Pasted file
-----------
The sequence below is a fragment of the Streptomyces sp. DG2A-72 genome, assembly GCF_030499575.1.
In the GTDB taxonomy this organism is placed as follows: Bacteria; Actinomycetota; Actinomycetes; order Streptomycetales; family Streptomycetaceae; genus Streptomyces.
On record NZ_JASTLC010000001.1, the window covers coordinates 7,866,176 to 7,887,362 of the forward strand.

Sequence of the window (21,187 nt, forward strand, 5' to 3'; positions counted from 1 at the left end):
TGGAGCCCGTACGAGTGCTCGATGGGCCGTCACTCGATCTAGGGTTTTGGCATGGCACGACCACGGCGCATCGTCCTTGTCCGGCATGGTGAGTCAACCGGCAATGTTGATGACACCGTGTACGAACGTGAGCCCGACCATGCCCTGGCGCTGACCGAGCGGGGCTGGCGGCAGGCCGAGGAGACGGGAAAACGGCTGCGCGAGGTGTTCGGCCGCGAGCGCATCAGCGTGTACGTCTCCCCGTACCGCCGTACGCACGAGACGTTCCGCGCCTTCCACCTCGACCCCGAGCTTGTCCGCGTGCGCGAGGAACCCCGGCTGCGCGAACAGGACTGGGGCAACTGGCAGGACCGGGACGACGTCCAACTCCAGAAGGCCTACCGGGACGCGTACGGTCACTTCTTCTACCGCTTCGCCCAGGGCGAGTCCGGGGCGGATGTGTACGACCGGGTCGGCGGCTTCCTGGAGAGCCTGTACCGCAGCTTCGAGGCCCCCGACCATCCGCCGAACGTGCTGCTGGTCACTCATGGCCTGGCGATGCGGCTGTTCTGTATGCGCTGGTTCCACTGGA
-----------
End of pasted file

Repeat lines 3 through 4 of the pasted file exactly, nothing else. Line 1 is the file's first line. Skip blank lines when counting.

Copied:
On record NZ_JASTLC010000001.1, the window covers coordinates 7,866,176 to 7,887,362 of the forward strand.

Sequence of the window (21,187 nt, forward strand, 5' to 3'; positions counted from 1 at the left end):